Nick Davis used to come home to an empty, silent house each night. No wife or child to greet him. No sound at all except his own heartbeat.
That all changed when he married Carrie and the couple adopted two baby girls.
“Now I come home and I hear all of that, the laughter, the voices — my house is now a home,” Nick said.
He and Carrie are now parents of two little girls, 3-year-old Sophia Marie and 18-month-old Elisabeth.
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It was the Joining Hearts adoption program through Catholic Charities Community Services, one of the 70 ministries and organizations supported by the Charity & Development Appeal, that brought Elisabeth into their lives.
Teresa Doud, pregnancy specialist with Joining Hearts, said Catholic Charities supports life-affirming options for women who are pregnant. The program has an educational focus that helps pregnant women discern whether they should parent their child or place him or her with an adoptive family.
“The goal is for them to be able to make the best decision that they can make for themselves and their unborn child,” Doud said. “The women that we work with that choose adoption, we want to know when they make that ultimate decision after the child’s born, that they feel 100 percent comfortable with their choice.”
Joining Hearts requires a couple to be married three years before they can be placed on a waiting list for adoption. The Davises had agreed when they were going through marriage prep that if they didn’t conceive a child naturally within the first year, they would begin the adoption process.
With their older child, they had to hire their own attorney and deal with a lot of uncertainty. And though the process had its own blessings — they were present for Sophia’s birth — the Joining Hearts program was ultimately an easier one.
“We were so grateful Catholic Charities had everything in place,” Carrie said, especially with regard to the social worker who walked alongside the birth mom and help her make a free decision as to what would be best for her and her child.
“Catholic Charities has that foundation of the dignity of life of each person involved: What’s best for the child, what’s for the birth mom and what’s best for the adoptive couple. They have the right priority,” Carrie said.
Having already adopted a child, the Davises weren’t sure they needed to take two whole Saturdays in order to participate in the Joining Hearts educational program for adoptive parents.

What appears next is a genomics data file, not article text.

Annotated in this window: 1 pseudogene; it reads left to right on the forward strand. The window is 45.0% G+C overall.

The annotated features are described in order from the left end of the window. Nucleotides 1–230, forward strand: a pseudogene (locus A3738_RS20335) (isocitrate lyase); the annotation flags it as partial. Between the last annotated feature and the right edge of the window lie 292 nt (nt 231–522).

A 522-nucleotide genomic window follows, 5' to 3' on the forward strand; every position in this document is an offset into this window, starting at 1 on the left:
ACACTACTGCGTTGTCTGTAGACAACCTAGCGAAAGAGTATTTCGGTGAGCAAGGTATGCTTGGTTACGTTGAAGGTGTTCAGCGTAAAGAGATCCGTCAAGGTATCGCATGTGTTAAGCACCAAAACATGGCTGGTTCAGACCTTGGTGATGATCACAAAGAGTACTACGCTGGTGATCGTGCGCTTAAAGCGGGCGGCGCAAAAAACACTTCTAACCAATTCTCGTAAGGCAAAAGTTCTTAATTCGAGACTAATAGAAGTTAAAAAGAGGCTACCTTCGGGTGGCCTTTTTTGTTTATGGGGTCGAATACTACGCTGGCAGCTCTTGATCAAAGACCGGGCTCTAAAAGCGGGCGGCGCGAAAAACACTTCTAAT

“They did such an amazing job preparing for what adoption looks like,” Carrie said. There were discussions with other couples who were hoping to adopt. They talked about their fears and making their expectations realistic, putting themselves in the shoes of the birth moms and what they were going through.
Doud said it takes courage for a woman to choose adoption for her child. Some of the birth mothers in the program have had involvement with Arizona Department of Child Safety. When they get pregnant, there’s a pretty good chance the child will go into the already crowded foster care system where they may bounce from one home to the next. Adoption, on the other hand, provides permanency for the child from day one.
“For the child, it creates a legacy of love — adoption can’t happen without love. These women place because they love that child so much, they want the child to have the best life that they can have and they know that at this point in their life, they’re not able to provide that.”
Funding from the CDA keeps Joining Hearts staffed with Doud, an adoption specialist and program manager. Though adoptive families pay an all-inclusive fee that covers everything from education to legal services, it’s not enough to cover the costs of running the program.
Those who donate to the CDA are helping to support pregnant women and families who long to adopt children.
“Through their support of the CDA, they are bringing joy to adoptive families, all these couples that are on the waiting list,” Carrie said.